However, for the sake of clarity, the foregoing doesn’t dismiss the efforts of the soldiers on the warfronts in their struggle to defeat the terrorists, especially considering the hugely challenging working conditions and operating environment they operate in, which some observers sometimes ignore in their assessments of the army’s performance. After all, the military is like any other government institution in Nigeria where inefficiency and ineptitude characterize performance and service delivery.
Faced with this dilemma, the federal government should understand that achieving a decisive victory over Boko Haram terrorists requires much more than the combat capabilities of the Nigerian military. Because on the world stage today even fighting terrorism isn’t spared from the influence of global politics, geopolitical struggles and other considerations at the expense of human values. Consequently, the potential of any terror-affected country to decisively defeat terrorism depends to a large extent on its understanding of the intricacies of the underlying global politics of the war, and indeed its ability to play the political game correctly, i.e. in such a way that it secures appropriate international cooperation it necessarily needs in order to defeat it within and around its geographical boundaries.
The Buhari administration, like its two immediate predecessors i.e. the ‘Yar’ adua and Jonathan administrations respectively, equally betrays a lack of such understanding thereby inadvertently allowing the war to persist amid inexcusable global apathy towards the war even though it’s one of the worst of its kind in the world today.
To address this situation, the federal government should, for a start, identify its potential, assets, circumstances and whatever can be used as an advantageous tool to push for appropriate global recognition of its war against Boko Haram as a war that the world simply can’t afford to ignore.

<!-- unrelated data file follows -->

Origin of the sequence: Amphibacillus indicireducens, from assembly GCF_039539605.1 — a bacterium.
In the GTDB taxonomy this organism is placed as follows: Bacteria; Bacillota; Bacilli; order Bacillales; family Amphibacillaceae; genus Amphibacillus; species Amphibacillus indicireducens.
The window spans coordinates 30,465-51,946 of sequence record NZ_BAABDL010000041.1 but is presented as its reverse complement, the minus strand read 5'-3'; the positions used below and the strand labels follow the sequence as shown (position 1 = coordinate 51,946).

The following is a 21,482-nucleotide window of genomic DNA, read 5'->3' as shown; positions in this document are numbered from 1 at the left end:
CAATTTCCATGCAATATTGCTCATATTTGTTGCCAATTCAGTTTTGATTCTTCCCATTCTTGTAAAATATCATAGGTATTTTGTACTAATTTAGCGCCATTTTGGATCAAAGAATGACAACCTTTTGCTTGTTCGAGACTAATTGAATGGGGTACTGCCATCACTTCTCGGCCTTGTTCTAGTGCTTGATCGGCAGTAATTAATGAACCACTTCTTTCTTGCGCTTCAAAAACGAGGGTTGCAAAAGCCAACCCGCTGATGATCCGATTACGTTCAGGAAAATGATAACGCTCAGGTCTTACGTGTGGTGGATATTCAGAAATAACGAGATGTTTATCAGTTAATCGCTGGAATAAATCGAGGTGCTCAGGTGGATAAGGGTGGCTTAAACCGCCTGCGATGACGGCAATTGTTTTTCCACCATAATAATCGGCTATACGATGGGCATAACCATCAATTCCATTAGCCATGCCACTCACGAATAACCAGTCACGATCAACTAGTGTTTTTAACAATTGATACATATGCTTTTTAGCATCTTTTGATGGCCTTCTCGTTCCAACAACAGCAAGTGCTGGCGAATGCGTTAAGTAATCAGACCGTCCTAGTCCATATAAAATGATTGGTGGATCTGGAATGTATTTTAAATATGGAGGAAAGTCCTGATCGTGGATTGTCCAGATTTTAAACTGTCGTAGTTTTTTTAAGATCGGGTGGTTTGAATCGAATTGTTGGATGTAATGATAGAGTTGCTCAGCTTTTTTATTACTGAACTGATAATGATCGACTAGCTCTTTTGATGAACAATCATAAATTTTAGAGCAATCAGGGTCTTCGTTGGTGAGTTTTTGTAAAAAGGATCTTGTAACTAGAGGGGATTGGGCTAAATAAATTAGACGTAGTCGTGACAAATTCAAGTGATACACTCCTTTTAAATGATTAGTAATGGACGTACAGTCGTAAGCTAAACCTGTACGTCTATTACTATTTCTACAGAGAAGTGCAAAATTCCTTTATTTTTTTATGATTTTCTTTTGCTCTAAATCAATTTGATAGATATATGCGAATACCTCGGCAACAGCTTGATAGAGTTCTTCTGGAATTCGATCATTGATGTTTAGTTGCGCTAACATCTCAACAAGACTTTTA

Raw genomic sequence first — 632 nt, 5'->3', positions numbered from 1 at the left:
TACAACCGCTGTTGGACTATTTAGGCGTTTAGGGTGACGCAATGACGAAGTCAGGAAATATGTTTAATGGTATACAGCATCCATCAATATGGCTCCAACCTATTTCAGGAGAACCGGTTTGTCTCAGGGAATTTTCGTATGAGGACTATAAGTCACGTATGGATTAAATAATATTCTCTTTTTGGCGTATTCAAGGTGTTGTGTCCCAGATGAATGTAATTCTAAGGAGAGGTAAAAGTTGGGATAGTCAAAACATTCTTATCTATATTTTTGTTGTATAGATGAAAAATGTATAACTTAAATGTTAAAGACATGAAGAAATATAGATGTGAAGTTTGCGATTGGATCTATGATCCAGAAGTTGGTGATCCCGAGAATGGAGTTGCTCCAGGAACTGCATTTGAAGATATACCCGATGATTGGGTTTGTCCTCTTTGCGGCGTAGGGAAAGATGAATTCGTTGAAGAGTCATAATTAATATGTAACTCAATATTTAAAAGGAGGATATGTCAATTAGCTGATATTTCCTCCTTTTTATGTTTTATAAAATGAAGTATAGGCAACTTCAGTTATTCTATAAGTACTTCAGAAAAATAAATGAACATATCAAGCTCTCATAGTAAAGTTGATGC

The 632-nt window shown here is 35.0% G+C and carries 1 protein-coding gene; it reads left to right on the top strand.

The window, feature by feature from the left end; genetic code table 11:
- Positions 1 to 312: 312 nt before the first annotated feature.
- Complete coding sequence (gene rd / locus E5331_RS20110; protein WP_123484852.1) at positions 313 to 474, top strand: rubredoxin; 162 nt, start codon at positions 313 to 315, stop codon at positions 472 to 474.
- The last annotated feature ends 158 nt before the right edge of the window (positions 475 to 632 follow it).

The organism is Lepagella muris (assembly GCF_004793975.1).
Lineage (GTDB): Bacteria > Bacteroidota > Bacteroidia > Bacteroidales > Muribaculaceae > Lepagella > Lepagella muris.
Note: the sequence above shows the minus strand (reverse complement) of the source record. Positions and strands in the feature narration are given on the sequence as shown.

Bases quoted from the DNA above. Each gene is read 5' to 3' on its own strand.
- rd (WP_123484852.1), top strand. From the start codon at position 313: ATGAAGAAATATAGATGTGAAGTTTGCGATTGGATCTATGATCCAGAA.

This is quite achievable by, for instance, engaging relevant leading international consulting firms, international pressure groups and influential lobby groups with unhindered access to the corridors of, say, the Capitol Hill and the White House in Washington, the Palace of Westminster and 10 Downing Street in London, the Élysée Palace in Paris and the European diplomatic and military institutions headquartered in Brussels, to pursue this agenda on behalf of the federal government.
Of course, this necessarily involves a significant investment of resources, yet it’s absolutely worth it, and if sustained, it would certainly begin to result in more international media interest and wider coverage of the crisis, more cooperation from international community especially in terms of intelligence gathering and processing about the terrorists’ sources of funding and weapons as well as the methods and routes through which they secure them. It would also begin to result in more foreign humanitarian assistance for the internally displaced people (IPD’s) and perhaps even assistance for post-conflict reconstruction and microeconomic recovery projects for the worst affected people.
Credit: Daily Trust